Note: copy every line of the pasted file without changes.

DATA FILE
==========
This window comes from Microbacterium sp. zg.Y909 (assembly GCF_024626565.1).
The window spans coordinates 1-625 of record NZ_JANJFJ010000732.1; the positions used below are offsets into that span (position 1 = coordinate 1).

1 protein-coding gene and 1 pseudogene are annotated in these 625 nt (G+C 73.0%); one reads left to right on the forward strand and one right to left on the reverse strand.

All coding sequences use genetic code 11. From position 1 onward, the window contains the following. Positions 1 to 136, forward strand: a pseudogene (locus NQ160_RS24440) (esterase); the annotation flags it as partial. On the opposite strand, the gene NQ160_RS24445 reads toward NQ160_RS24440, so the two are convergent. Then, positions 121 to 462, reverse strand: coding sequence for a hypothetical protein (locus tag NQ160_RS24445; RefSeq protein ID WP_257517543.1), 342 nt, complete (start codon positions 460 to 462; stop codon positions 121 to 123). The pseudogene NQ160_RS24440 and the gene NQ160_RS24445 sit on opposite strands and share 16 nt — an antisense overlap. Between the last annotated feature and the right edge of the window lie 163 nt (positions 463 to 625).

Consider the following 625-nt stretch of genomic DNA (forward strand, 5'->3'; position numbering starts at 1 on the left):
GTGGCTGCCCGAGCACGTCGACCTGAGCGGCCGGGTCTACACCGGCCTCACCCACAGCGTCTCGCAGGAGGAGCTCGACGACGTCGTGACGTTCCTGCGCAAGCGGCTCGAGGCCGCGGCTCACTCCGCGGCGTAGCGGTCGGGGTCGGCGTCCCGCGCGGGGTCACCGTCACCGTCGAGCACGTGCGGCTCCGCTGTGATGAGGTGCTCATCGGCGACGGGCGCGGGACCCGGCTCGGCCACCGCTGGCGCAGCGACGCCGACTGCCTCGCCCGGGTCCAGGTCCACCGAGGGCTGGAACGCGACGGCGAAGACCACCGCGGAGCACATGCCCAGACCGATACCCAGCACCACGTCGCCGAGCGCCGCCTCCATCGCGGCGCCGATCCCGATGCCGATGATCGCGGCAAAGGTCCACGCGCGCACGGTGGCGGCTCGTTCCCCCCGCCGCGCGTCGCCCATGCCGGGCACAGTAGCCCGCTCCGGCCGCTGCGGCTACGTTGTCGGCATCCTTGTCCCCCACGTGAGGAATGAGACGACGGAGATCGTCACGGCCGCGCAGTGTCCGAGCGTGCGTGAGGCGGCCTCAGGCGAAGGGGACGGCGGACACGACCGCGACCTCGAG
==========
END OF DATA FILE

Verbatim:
This window comes from Microbacterium sp. zg.Y909 (assembly GCF_024626565.1).
The window spans coordinates 1-625 of record NZ_JANJFJ010000732.1; the positions used below are offsets into that span (position 1 = coordinate 1).

1 protein-coding gene and 1 pseudogene are annotated in these 625 nt (G+C 73.0%); one reads left to right on the forward strand and one right to left on the reverse strand.

All coding sequences use genetic code 11. From position 1 onward, the window contains the following. Positions 1 to 136, forward strand: a pseudogene (locus NQ160_RS24440) (esterase); the annotation flags it as partial. On the opposite strand, the gene NQ160_RS24445 reads toward NQ160_RS24440, so the two are convergent. Then, positions 121 to 462, reverse strand: coding sequence for a hypothetical protein (locus tag NQ160_RS24445; RefSeq protein ID WP_257517543.1), 342 nt, complete (start codon positions 460 to 462; stop codon positions 121 to 123). The pseudogene NQ160_RS24440 and the gene NQ160_RS24445 sit on opposite strands and share 16 nt — an antisense overlap. Between the last annotated feature and the right edge of the window lie 163 nt (positions 463 to 625).

Consider the following 625-nt stretch of genomic DNA (forward strand, 5'->3'; position numbering starts at 1 on the left):
GTGGCTGCCCGAGCACGTCGACCTGAGCGGCCGGGTCTACACCGGCCTCACCCACAGCGTCTCGCAGGAGGAGCTCGACGACGTCGTGACGTTCCTGCGCAAGCGGCTCGAGGCCGCGGCTCACTCCGCGGCGTAGCGGTCGGGGTCGGCGTCCCGCGCGGGGTCACCGTCACCGTCGAGCACGTGCGGCTCCGCTGTGATGAGGTGCTCATCGGCGACGGGCGCGGGACCCGGCTCGGCCACCGCTGGCGCAGCGACGCCGACTGCCTCGCCCGGGTCCAGGTCCACCGAGGGCTGGAACGCGACGGCGAAGACCACCGCGGAGCACATGCCCAGACCGATACCCAGCACCACGTCGCCGAGCGCCGCCTCCATCGCGGCGCCGATCCCGATGCCGATGATCGCGGCAAAGGTCCACGCGCGCACGGTGGCGGCTCGTTCCCCCCGCCGCGCGTCGCCCATGCCGGGCACAGTAGCCCGCTCCGGCCGCTGCGGCTACGTTGTCGGCATCCTTGTCCCCCACGTGAGGAATGAGACGACGGAGATCGTCACGGCCGCGCAGTGTCCGAGCGTGCGTGAGGCGGCCTCAGGCGAAGGGGACGGCGGACACGACCGCGACCTCGAG